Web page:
While a number of researchers are using microarrays to pan for diagnostic gold, two companies are hoping to go one step beyond that — to the molecular fountain of youth. Gene expression profiles, they believe, could reveal the secrets of aging, and how to delay it.
Both companies are at a young stage in their own lives and have a lot in common — until recently even the sound of their names: LifeGen Technologies and LifeSpan Genetics.
LifeSpan, which changed its name last month to BioMarker Pharmaceuticals to avoid a legal battle with another company, is majority-owned by the Life Extension Foundation, a nonprofit organization with 77,000 members worldwide that funds scientific research aimed at preventing and treating disease, aging, and death. The foundation is financed through membership dues and a for-profit arm that sells dietary supplements. Saul Kent, a co-founder of the Life Extension Foundation, co-founded LifeSpan/BioMarker along with Stephen Spindler, a professor of biochemistry at the University of California, Riverside, and Victor Vurpillat, who had experience with startup companies, in November 1999. Spindler had been working for several years on caloric restriction — described by some as “under-nutrition without malnutrition” — and its effects: extending lifespan and delaying age-related diseases like heart disease and diabetes in mammals.
LifeSpan’s idea to use microarrays to search for the secrets of aging was backed by a 1999 paper in Science, authored by a group of researchers at the University of Wisconsin, Madison, who used high-density oligonucleotide microarrays to study gene expression profiles associated with aging and caloric restriction in mice. The researchers found that the gene expression patterns seemed to reflect the biological age of the tissue, and that caloric restriction changes it within a short time. Realizing the promise of the technology, LifeSpan invited two of the authors, Richard Weindruch, a professor of medicine, and Tomas Prolla, an assistant professor of genetics, to join the company. “With DNA microarrays, one potentially can do large-scale studies where many compounds or many genetic interventions are investigated, … over a period of a life span as opposed to the entire life span,” Prolla commented.
But Weindruch and Prolla’s collaboration with LifeSpan was to be short-lived. The relationship deteriorated over “a difference in opinion on the direction that the company should go,” said Spindler, especially on the assay technology. As a result, Weindruch and Prolla founded their own company, LifeGen Technologies, in November 2000. Both companies have a co-exclusive license to a patent application from the University of Wisconsin covering the use of DNA microarrays to measure biological age, but both have applied for other patents separately.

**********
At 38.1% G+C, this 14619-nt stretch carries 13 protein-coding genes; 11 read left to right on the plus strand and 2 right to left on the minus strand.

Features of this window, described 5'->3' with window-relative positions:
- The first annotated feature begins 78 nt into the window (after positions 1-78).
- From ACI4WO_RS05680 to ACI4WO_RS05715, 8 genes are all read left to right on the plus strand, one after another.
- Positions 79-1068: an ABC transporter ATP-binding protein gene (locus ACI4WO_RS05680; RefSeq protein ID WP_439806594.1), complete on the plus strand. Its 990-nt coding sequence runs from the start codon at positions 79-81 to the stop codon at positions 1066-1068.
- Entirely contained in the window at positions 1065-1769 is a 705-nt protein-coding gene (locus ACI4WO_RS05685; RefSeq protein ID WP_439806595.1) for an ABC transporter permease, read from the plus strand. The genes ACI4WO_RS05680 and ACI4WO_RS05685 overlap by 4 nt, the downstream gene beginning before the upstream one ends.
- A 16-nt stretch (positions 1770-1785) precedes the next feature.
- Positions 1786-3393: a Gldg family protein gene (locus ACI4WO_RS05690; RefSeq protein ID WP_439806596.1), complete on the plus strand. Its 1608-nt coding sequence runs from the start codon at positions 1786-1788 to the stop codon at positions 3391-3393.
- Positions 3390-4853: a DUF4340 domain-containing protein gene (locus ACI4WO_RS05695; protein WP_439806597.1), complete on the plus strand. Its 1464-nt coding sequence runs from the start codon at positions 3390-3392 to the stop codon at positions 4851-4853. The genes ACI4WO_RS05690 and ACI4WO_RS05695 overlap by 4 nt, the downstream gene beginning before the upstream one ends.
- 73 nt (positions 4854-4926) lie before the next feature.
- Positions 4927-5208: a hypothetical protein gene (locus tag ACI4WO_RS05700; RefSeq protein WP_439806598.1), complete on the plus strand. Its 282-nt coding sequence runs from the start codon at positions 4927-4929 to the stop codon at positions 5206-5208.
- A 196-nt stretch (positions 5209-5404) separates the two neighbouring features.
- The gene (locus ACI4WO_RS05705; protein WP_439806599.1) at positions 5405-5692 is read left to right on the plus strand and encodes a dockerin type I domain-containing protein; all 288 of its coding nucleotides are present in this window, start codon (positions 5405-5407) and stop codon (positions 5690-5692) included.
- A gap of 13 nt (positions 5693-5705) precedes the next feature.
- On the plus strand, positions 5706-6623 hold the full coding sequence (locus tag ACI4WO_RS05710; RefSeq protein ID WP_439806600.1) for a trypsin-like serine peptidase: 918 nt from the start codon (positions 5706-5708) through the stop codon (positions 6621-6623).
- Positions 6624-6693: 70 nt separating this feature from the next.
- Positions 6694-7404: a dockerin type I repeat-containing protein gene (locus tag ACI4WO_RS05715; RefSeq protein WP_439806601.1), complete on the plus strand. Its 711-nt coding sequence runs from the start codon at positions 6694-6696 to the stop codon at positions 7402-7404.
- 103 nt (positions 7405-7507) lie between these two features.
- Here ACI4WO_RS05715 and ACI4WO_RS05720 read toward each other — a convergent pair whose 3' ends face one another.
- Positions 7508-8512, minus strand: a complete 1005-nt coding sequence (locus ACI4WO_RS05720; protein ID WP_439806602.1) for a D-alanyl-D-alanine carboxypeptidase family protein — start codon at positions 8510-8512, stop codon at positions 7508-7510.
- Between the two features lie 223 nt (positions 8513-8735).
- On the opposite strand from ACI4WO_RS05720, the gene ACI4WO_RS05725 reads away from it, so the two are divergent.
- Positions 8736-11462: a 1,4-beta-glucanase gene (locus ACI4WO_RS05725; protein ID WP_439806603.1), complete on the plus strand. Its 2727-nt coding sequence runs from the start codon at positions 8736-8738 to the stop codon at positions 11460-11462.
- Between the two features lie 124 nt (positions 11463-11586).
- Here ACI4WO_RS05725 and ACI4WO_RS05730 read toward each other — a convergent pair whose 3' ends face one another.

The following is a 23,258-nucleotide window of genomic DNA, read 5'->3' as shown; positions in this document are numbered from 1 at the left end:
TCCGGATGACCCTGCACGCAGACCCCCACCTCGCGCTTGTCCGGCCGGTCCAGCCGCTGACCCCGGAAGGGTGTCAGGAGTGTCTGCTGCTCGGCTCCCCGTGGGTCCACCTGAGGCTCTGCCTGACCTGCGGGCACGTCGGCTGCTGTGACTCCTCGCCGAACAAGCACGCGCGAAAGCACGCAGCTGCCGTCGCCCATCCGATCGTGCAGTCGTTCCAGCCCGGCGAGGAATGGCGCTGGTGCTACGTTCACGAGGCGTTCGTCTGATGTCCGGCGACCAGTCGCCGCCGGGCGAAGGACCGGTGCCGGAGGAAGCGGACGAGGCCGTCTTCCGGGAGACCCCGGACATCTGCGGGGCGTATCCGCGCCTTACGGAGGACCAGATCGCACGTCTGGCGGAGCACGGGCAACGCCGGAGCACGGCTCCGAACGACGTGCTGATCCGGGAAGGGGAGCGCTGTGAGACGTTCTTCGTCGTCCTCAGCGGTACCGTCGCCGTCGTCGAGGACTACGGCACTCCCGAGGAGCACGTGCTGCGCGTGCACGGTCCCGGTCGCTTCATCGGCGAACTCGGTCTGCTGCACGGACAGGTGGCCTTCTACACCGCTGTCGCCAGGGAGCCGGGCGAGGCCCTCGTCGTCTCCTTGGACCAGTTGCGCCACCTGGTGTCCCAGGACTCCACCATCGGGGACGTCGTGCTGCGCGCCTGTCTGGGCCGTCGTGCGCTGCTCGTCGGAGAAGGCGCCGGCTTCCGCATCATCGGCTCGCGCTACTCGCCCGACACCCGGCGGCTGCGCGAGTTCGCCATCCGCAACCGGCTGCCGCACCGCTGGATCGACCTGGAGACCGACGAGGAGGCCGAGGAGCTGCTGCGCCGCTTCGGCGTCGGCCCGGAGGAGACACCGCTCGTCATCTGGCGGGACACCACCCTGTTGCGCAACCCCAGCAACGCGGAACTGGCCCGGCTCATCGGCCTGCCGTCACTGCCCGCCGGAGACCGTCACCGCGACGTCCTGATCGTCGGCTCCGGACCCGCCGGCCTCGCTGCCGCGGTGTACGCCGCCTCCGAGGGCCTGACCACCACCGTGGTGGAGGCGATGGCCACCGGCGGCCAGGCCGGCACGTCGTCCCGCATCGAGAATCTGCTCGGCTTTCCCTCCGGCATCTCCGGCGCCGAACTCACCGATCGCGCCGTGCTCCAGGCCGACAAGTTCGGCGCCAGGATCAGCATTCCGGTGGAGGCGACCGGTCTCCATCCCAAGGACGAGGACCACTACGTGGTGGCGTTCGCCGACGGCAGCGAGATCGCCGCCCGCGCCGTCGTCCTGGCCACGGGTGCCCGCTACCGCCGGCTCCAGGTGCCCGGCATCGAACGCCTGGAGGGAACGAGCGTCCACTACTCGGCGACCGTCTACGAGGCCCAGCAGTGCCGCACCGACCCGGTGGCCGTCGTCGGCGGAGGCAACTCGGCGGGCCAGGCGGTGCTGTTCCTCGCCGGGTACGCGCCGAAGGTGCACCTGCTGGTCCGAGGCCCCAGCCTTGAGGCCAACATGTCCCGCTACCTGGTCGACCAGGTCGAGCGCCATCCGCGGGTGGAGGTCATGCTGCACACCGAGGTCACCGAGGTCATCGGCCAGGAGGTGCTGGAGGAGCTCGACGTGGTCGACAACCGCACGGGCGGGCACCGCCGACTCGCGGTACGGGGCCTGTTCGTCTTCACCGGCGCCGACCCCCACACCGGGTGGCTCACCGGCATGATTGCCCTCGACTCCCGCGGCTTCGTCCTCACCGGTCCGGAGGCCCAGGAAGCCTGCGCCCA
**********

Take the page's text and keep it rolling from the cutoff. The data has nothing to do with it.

LifeSpan, now BioMarker, has followed the drug discovery pathway, testing compounds for their ability to mimic gene expression profiles associated with caloric restriction or life-extending mutations, and hoping that they will have the same beneficial effects on aging or age-related diseases. “We can screen pharmaceuticals in a matter of weeks to see if they can reproduce the profiles that we know are associated with those beneficial effects,” said Spindler. He hopes to perform these assays in partnership with other companies either on compounds in the drug discovery pipeline or on already existing drugs.
To do the initial screening, Spindler has been using a variety of Affymetrix arrays, as well as cDNA arrays containing about 3,000 genes of interest for aging and disease. So far the gene expression studies have been limited to mice and — in collaboration with the NIH — monkeys, but Spindler said studies in humans are soon to come. Microarrays, he said, will be important initially but other technologies will be needed further downstream.
BioMarker currently has a staff of five, “employed by the company either directly or indirectly,” who all work in Spindler’s laboratory, he said. However it is hoping to move into its own facilities at Riverside next month, according to Vurpillat.
LifeGen Technologies, on the other hand, does not have a single employee, but has already rented and equipped 2,000 square feet of lab space at the research park in Madison. It is currently looking for investors and has had “pretty advanced discussions with some people already,” Prolla said. Also, LifeGen has an ongoing research partnership with Purina to test and identify nutritional factors that can retard the aging process in animals. Prolla thinks the growing market for functional foods for humans is very promising for his company: “One of the major problems in the field is the lack of scientific validation. We think that by using DNA microarrays … we can provide substantiation to health claims.”
LifeGen also plans to generate tools to measure biological age, and to identify targets for age-delaying drugs. So far, it has used a variety of Affymetrix arrays in its studies of mice and rhesus monkeys. In the coming months, the company wants to put together a research team and identify further partners. But Prolla’s long-term vision seems almost Utopian at present: “What we are talking about is not only understanding the aging process, it is in fact understanding human health,” he said, “because if one could keep animals or people in a state which is biologically young, most diseases would be avoided.”